By Caleb Carter
James Lort is a former alcoholic. His rude, nasal coaching playfully bullies his child actor son, Otis, but he doesn’t know where to draw the line, is easily hurt and speaks in a string of self-constructed platitudes: “You know what the white spot is in the middle of chicken shit? More chicken shit!”. A bubble blown up around himself that acts also as a fragile suit of armour to guard boiling insecurities from the other inhabitants of the dusty motel in which he resides. James is a former clown and acts like one, grasping at the attention of his young son yet envious of his success: he claims to be the source of Otis’ ambition but in reality Otis’ stint on a long running children’s show is keeping them both financially afloat.
At the patchwork heart of Honey Boy is a tale of healing. In a strangely Kaufman-esque framing: Lucas Hedges’ bridled, older Otis is splitting at disillusioned seams run wet with liquor and he is put recalcitrant through rehabilitation to write about the younger Otis Lort (a trailblazing young performance from newcomer Noah Jupe) whose child actor career is laced inextricably with the vices of and complex relationships with his father. That’s James Lort, played by real life Otis Lort (and screenwriter of Honey Boy), Shia LaBeouf. I’m being convoluted… it’s a roundabout way of saying that Shia LaBeouf plays his own father in a film penned autobiographically by himself as part of his own recovery. But I do this to convey that Honey Boy is far more than just a superficial reiteration of tabloids from the other side of stardom, it is itself the very healing process that the film depicts: transforming filmmaking from a passive, financial job into an act of searching, then confrontation, then, ultimately, salvation. It is refreshing, brave, gracefully cathartic: art with a purpose, felt in the delivery of every line and every organic cut. There is a heart being exposed to cold honesty here and the process continues through the discoveries of performance; to discover your own father at the root of your unresolved trauma is one thing, to play him is courageously another.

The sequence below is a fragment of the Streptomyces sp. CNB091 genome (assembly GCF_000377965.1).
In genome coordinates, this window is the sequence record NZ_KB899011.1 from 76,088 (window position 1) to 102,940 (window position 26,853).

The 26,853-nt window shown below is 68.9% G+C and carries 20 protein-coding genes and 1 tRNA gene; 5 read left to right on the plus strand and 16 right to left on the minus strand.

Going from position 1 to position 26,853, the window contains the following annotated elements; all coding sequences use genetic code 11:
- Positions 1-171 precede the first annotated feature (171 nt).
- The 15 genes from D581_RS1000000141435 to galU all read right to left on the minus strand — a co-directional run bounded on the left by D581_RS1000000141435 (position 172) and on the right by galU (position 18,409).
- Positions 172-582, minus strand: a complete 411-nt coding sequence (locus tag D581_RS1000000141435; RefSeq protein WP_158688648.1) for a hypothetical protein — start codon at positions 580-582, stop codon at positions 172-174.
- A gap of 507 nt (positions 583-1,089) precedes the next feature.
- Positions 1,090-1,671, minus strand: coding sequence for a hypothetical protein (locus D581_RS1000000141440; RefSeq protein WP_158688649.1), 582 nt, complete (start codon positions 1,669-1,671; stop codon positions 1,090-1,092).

The beauty of the film lies in LaBeouf’s depiction of his own father. It is kind. Honey Boy is not a tale of anger and recollection, but one of reconnection. LaBeouf’s writing and performance breathes an unhinged empathy, sidestepping exposés and resentful impersonation; instead he and Alma Har’el produce a cyclical séance to the past, channelling a troubled man that the actor knows better than any other. LaBeouf, it is clear, finds kinship in his father, from one haunted spirit to another.
And Har’el’s direction fits this like a glove. Like orchestrating Russian dolls, she charts an addicted man’s memory of his inner, troubled child self with crackling grace and the film follows less of a strict narrative structure than a reflection of cognitive behavioral therapy: memories crystallize in cyclical trauma then are re-contextualised (Otis in Transformers on wires, thrown back by an explosion; cut to Otis 10 years prior in Even Stevens, on wires, thrown back by a pie to the face). Har’el acts as a seamstress, threading moments of a troubled life together to form a garment just breezy enough for forgiveness.
Honey Boy’s meta-narrative is inescapable, one half is the writing process of the other half. LaBeouf strives to understand it and we wonder if he has finally dissected the platitudes his father would use over and over again. You look in the mirror and see chicken shit, dig to the white spot in the middle and you find that it was just you, this whole time. Your life reclaimed. LaBeouf does this and finds that his dad was right, in a way: “I’m your cheerleader, Honey Boy”.